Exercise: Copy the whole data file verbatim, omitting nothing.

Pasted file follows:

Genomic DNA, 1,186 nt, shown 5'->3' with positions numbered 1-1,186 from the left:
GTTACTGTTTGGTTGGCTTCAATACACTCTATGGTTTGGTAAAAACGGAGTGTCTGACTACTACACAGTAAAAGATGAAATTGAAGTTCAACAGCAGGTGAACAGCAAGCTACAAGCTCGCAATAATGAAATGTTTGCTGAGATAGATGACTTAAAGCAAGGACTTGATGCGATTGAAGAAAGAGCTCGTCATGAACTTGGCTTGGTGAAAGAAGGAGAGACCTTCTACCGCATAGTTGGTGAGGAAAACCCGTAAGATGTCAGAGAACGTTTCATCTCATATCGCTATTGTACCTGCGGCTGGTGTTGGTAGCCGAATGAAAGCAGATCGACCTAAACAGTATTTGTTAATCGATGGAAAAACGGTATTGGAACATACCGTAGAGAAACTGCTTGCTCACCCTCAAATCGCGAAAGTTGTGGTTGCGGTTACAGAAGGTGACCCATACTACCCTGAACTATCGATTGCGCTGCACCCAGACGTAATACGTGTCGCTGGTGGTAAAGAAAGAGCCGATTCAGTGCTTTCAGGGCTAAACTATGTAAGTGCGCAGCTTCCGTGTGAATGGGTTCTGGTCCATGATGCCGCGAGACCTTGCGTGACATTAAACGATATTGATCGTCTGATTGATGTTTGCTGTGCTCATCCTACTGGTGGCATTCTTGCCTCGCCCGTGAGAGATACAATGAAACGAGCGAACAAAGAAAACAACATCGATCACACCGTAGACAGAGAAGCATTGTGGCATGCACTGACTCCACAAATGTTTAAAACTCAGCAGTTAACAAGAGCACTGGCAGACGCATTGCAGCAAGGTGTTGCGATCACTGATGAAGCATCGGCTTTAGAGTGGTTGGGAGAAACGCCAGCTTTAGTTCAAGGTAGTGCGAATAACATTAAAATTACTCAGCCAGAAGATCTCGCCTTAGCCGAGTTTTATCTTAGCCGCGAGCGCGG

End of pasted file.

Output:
Genomic DNA, 1,186 nt, shown 5'->3' with positions numbered 1-1,186 from the left:
GTTACTGTTTGGTTGGCTTCAATACACTCTATGGTTTGGTAAAAACGGAGTGTCTGACTACTACACAGTAAAAGATGAAATTGAAGTTCAACAGCAGGTGAACAGCAAGCTACAAGCTCGCAATAATGAAATGTTTGCTGAGATAGATGACTTAAAGCAAGGACTTGATGCGATTGAAGAAAGAGCTCGTCATGAACTTGGCTTGGTGAAAGAAGGAGAGACCTTCTACCGCATAGTTGGTGAGGAAAACCCGTAAGATGTCAGAGAACGTTTCATCTCATATCGCTATTGTACCTGCGGCTGGTGTTGGTAGCCGAATGAAAGCAGATCGACCTAAACAGTATTTGTTAATCGATGGAAAAACGGTATTGGAACATACCGTAGAGAAACTGCTTGCTCACCCTCAAATCGCGAAAGTTGTGGTTGCGGTTACAGAAGGTGACCCATACTACCCTGAACTATCGATTGCGCTGCACCCAGACGTAATACGTGTCGCTGGTGGTAAAGAAAGAGCCGATTCAGTGCTTTCAGGGCTAAACTATGTAAGTGCGCAGCTTCCGTGTGAATGGGTTCTGGTCCATGATGCCGCGAGACCTTGCGTGACATTAAACGATATTGATCGTCTGATTGATGTTTGCTGTGCTCATCCTACTGGTGGCATTCTTGCCTCGCCCGTGAGAGATACAATGAAACGAGCGAACAAAGAAAACAACATCGATCACACCGTAGACAGAGAAGCATTGTGGCATGCACTGACTCCACAAATGTTTAAAACTCAGCAGTTAACAAGAGCACTGGCAGACGCATTGCAGCAAGGTGTTGCGATCACTGATGAAGCATCGGCTTTAGAGTGGTTGGGAGAAACGCCAGCTTTAGTTCAAGGTAGTGCGAATAACATTAAAATTACTCAGCCAGAAGATCTCGCCTTAGCCGAGTTTTATCTTAGCCGCGAGCGCGG